cutting corrugated tin for a wall treatment - The Weekend Country Girl featured on @Remodelaholic

After each piece was cut the metal they were screwed into the furring strips with these screws that are specially designed for the tin. The one tip I would give here is to make sure the screws line up horizontally. We have one that is a little lower than the others and it drives me crazy.

screw corrugated tin metal sheets to the wall for feature wall - The Weekend Country Girl featured on @Remodelaholic

installing a corrugated tin metal sheet wall - The Weekend Country Girl featured on @Remodelaholic

We used a piece of cedar trip to trim out the top of the tin and the edges. The bottom is getting a section of painted 1 X 4 as a baseboard.

We love the rustic, industrial look of the wall. It really fits in well at our weekend cabin.

how to install a diy corrugated metal wall treatment - The Weekend Country Girl featured on @Remodelaholic diy corrugated tin metal sheet wall - The Weekend Country Girl featured on @Remodelaholic DIY Corrugated Tin Wall Tutorial - The Weekend Country Girl featured on @Remodelaholic corrugated tin wall tutorial - The Weekend Country Girl featured on @Remodelaholic how to install a diy corrugated metal wall treatment - The Weekend Country Girl featured on @Remodelaholic corrugated tin metal sheet wall treatment tutorial - The Weekend Country Girl featured on @Remodelaholic

how to use corrugated tin metal sheets as an accent wall treatment - The Weekend Country Girl featured on @Remodelaholic

————————————-

Thanks so much for sharing with us, Karen! Such a big impact for a relatively small amount of work.

Remodelaholics, go check out the rest of Karen’s amazingly creative projects at The Weekend Country Girl (and stay tuned because she has more to share with us here on Remodelaholic!)

Remodelaholic is a participant in the Amazon Services LLC Associates Program, an affiliate advertising program designed to provide a means for sites to earn advertising fees by advertising and linking to amazon.com. Please see our full disclosure here.

Similar Posts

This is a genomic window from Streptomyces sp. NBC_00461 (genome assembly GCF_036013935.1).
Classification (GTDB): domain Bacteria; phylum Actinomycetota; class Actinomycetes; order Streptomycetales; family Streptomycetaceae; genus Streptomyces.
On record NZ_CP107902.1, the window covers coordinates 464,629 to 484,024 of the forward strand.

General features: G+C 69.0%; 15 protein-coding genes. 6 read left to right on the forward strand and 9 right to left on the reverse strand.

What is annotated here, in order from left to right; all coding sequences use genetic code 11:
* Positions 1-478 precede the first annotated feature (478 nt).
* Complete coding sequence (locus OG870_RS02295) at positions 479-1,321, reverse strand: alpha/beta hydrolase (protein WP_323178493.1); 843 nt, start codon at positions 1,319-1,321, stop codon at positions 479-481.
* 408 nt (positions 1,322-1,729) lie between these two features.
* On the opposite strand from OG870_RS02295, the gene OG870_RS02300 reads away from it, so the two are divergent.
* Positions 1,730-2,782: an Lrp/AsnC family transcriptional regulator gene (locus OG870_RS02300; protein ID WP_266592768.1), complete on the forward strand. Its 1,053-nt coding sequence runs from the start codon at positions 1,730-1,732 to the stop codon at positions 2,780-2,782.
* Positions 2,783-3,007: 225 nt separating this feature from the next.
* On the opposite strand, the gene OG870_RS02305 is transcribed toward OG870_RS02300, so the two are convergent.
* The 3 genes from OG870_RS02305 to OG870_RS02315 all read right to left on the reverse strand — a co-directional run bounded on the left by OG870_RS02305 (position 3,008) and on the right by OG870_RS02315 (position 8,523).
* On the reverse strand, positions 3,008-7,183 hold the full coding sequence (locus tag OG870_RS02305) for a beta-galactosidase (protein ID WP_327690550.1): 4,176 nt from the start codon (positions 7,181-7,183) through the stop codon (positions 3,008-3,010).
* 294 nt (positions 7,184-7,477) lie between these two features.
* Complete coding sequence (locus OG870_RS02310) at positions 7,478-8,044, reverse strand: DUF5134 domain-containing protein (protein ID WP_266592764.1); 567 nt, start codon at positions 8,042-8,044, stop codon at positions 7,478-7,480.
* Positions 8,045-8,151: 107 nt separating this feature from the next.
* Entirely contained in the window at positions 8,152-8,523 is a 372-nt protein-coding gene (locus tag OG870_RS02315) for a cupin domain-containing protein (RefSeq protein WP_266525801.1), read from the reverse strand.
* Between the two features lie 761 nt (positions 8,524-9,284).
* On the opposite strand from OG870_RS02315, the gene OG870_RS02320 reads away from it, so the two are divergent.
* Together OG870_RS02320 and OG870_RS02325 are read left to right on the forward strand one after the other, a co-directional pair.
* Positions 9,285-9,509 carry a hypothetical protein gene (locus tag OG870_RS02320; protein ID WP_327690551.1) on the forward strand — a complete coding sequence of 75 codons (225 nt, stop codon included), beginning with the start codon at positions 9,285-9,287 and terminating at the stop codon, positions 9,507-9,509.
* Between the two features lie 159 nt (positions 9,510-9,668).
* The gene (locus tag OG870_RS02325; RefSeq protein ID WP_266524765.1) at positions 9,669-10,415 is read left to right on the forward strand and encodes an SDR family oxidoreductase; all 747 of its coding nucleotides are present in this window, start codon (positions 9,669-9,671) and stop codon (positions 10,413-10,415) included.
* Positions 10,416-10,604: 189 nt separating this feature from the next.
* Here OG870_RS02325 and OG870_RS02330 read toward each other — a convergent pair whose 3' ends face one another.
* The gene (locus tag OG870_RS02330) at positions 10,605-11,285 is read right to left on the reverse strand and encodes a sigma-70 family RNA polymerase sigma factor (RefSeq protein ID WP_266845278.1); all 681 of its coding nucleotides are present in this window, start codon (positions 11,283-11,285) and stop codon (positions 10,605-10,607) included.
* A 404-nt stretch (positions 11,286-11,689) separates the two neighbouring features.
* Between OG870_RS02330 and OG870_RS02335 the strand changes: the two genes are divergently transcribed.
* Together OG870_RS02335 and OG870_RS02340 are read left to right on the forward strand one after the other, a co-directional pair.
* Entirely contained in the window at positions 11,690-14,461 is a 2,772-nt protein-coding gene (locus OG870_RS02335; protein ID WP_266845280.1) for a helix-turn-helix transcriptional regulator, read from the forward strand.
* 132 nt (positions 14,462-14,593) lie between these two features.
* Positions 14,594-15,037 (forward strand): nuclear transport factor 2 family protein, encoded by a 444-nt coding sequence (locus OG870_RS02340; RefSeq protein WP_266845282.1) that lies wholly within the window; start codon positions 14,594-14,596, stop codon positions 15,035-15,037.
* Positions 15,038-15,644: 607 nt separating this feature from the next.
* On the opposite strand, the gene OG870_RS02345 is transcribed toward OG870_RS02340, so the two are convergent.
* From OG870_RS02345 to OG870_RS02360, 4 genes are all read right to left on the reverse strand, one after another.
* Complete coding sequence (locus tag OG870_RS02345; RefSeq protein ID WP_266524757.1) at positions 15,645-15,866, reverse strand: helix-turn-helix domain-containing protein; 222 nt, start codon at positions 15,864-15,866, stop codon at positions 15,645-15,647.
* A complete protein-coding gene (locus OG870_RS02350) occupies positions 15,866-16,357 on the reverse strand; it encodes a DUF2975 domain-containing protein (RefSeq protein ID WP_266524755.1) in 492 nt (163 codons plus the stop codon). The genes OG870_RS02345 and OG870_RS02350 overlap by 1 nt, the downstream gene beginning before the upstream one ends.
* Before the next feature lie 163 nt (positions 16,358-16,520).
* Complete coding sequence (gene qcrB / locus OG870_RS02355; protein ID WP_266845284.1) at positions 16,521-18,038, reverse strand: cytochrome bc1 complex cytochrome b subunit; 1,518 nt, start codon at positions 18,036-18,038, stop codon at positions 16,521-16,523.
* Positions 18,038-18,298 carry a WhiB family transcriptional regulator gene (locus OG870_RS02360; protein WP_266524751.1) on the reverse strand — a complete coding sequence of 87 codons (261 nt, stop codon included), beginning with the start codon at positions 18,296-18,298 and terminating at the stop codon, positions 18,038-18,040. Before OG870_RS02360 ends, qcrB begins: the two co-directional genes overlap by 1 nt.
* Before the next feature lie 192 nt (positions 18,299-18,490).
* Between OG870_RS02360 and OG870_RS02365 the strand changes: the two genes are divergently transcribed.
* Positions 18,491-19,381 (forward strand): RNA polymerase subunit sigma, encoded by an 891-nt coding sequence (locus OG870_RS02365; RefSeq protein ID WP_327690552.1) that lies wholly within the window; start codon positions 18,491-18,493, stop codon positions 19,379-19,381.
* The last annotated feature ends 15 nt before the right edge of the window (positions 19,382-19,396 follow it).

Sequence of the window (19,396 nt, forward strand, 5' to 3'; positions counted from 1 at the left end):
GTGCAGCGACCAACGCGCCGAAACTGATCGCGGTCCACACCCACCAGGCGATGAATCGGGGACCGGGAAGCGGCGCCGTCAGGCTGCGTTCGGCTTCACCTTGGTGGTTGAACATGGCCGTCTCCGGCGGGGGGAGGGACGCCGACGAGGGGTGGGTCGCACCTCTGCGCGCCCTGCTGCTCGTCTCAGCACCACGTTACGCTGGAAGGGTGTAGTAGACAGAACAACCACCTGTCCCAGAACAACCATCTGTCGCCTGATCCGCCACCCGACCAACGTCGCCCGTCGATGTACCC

Leave a Reply

Your email address will not be published. Required fields are marked *

25 Comments

  1. Im doing this next week. How did you attach the trim? Long screws through the peaks? I dont want to crush the metal.

  2. I love the wall and the tutorial. Excellent and fun to read. I don’t mind the trim around the top having gaps, but my ocdness kind of freaks about the gaps around the trim on the bottom. Doesn’t “stuff” get in the gaps? Do you just leave it, or vacuume out as needed or am I imagining it being worse than it could be?

    1. I have seen some people cut their metal to above the bottom piece of trim. It doesn’t look all that bad either.

  3. Karen,,I luv the look of the wall…I’m looking to doing the tin…but can’t find the wood furring strips/wiggle molding…can u tell me where u got urs? thanks for any help

  4. I am wanting to install a 3/4 high corrugated metal wall in our basement. Would you do the same when installing on a block wall? Would you add insulation? Thanks!

  5. Hi. ENJOYED & needed your info. I’m doing two inset walls with same corrugated tin sheets that are 8′ H. Problem is I’d like to screw directly to wall board ( has wall paper to be covered up). Thought I could screw directly into studs. If I use furring strips, it will push the tin sheeting outwards past door trims I’d like to leave. Plus I’m having trouble getting ANYTHING to make a hole in tin‼️
    Crazy. I’m using tin drill bits, screws, etc. Nothing is doing it whatsoever. THANKS.

  6. I need to find that wooden wiggle molding! I’ve looked at the big box stores in my area (Springville, Utah) and can’t find it. Any ideas?

  7. And—I live right next door to Cass’s mother in Springville! Next time Cass is around I’ll show her how I used wiggle molding in my sewing room. But I still would like to find more…

  8. How did you do the plugs and light switches? My husband and I are using this as our kitchen backsplash but can’t figure out how to do the plugs and switches.

  9. I notice you have a wood stove w/flue pipe in your photo. I’m thinking about installing a wood stove and using the corrugated tin as a heat shield, but unsure how to do the air gap behind the tin. Can you please explain how you did your air gap (assuming you left one), and is there open space at the top AND the bottom for air flow?